• Quite a revelation :-)

    What a horse can do cannot be done by ‘n’ donkeys.However,
    it is unfortunate but true that smarter guys make leads/supervisors/managers insecure.

  • G.Vijayakrishnan

    Shri Devdutt,

    As I started reading your article ‘Challenging Loyalty’ and the examples used of Karna and Kumbhakarna in the initial paragraphs, it seemed to me as if you are about to conclude that loyalty will be punished with both Karna and Kumbhakarna being killed. I feel that these examples are in contrast to the conclusion of the article that the loyalty will be rewarded.

    It is my belief and understanding that Loyalty should be towards what you believe in, good or bad is subjective. If I take Vibhishan’s or Hanuman’s example or Arjuna’s towards Krishna. It was deep belief and love towards what Rama stood for and Krishna stood for which created the ‘Loyalty factor’. In modern times, followers of Mahatma Gandhi were loyal, it was because of the faith and trust in what Gandhiji stood for developed the loyalty factor, not just the persona of Gandhiji.

    What I mean to say is that, Karna and Kumbhakarna stood by the side of Dhuryodhana and Ravan but didn’t believe in what they stood for, hence they perished. When there is a contradiction of what you believe in and what you stand for….you perish.

    Regards,

    G.Vijayakrishnan | Assistant Manager – Research | Aditya Birla Money Mart Ltd, Sheil Estate|2nd Floor |158 |C.S.T. Road|Dani Corporate Park|Kalina|Santacruz East | Mumbai – 400 098 | Tel: 022 – 42333469 | Mobile: 9833393057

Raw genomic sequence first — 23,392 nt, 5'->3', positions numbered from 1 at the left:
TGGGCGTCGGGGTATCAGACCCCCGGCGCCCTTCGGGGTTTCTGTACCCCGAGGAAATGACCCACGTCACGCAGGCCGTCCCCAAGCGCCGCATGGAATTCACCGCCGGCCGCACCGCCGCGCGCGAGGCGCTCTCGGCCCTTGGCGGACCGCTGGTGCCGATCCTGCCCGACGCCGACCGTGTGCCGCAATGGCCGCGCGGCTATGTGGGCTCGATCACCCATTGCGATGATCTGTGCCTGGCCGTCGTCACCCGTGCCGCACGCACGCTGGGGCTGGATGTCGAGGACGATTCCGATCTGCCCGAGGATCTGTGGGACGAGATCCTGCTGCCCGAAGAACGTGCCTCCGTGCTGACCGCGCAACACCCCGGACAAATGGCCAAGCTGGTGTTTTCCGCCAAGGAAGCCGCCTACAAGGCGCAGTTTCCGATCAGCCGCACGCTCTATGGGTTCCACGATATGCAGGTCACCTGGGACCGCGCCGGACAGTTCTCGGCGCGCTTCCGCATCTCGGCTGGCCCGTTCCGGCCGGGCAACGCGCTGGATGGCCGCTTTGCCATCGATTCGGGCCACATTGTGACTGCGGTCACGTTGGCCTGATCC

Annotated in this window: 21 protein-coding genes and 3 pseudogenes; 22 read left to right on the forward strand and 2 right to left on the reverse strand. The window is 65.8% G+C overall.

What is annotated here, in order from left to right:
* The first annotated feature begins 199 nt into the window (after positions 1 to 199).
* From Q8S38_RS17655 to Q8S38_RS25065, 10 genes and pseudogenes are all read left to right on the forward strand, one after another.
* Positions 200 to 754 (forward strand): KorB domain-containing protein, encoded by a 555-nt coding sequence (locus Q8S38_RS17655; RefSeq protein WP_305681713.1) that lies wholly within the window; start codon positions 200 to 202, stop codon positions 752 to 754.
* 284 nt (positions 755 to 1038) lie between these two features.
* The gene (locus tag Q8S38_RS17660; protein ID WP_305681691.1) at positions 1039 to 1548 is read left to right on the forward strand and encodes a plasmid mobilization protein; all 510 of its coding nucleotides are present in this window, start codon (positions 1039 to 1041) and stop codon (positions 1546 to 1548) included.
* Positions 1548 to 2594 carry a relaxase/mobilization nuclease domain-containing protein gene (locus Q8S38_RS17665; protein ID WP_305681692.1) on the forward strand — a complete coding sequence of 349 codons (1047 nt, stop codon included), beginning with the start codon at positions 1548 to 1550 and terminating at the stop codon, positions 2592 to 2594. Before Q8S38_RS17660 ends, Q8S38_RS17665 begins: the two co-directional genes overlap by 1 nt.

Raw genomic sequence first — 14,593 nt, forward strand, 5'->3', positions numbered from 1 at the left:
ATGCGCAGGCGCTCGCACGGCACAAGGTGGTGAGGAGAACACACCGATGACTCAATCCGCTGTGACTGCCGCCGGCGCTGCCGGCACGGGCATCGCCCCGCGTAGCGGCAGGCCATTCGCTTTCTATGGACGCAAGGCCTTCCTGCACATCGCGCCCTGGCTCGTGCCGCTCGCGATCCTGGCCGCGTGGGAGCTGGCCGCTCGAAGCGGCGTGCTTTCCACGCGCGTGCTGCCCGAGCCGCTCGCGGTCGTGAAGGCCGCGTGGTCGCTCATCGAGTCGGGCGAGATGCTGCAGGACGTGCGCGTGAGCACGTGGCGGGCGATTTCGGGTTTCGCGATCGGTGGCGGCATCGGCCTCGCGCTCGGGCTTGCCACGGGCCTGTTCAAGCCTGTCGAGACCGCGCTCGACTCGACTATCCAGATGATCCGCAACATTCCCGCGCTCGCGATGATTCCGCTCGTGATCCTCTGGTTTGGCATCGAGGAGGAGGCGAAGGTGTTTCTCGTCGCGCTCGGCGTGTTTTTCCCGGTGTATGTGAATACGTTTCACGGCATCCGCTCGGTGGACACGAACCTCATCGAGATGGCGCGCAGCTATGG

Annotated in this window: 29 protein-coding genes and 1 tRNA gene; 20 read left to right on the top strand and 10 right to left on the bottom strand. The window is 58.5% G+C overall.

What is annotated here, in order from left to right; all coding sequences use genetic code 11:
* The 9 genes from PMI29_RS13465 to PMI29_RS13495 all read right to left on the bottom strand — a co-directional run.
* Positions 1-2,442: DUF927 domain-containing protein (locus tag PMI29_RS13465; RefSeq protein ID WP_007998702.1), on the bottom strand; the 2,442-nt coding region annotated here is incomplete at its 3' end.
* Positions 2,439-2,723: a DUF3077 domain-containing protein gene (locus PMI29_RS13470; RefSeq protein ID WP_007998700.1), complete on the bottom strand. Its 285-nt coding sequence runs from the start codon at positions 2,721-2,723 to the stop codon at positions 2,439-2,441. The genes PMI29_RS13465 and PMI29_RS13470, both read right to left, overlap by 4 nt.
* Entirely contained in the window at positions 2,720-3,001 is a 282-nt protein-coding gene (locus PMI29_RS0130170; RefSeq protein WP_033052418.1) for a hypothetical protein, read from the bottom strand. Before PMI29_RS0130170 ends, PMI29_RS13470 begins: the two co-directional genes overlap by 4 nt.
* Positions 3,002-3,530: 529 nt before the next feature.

• karthik anum

      “When there is a contradiction of what you believe in and what you stand for…”
      The minute this conflict begins, I think you are already struggling within..
      How your end is pervcived by the others is not relevant anymore as the person is dying every minute.

      Loyaltiy should be towards the idea or thought and not the person with who leads the thought.

      Kumbhakarna and Karna must have had peace at death if they believed that no matter what I will support my brother/friend.

      • Haresh

        It is not the difference between “What you beleive and what you stand for” which decides the fate. It is difference between “what is good for you against what is good for society”. Karna knew that though Duryodhana is good to him, he is bad to society. Similarly, Kumbakarna stand for Ravaana who was good to him but bad to society. At the end, a person who is loyal to “good for society” will win. In our life also we take favours from some influential persons (e.g. politicans, local gundas)who are bad to society. But we forget that one day our association with these people will put us in trouble in future.

    • Hitesh

      @G.Vijayakrishnan
      I must say inshort about this story as i belief.

      Vibhishan and Kumbhkaran both are follow there Dharma. In any Veda, holy books everywhere DHARMA override anything. As Vhibhishan was molested/thrown out of lanka by ravan, his karma and dharam both are loyal wrt his self-respect. As far as kumbhkaran considered, he is also a follower of loyalty to his dharam and he followed.

      My answer is liitle bit out of track er this article and your comments too but i would say that we can imagine this on pillars of Dharam, kartavya.

      Here no body is challenging the loyalty each other perhaps they are just follow the dharam

      Hitesh Sharma
      Hitesh02sharma@gmail.com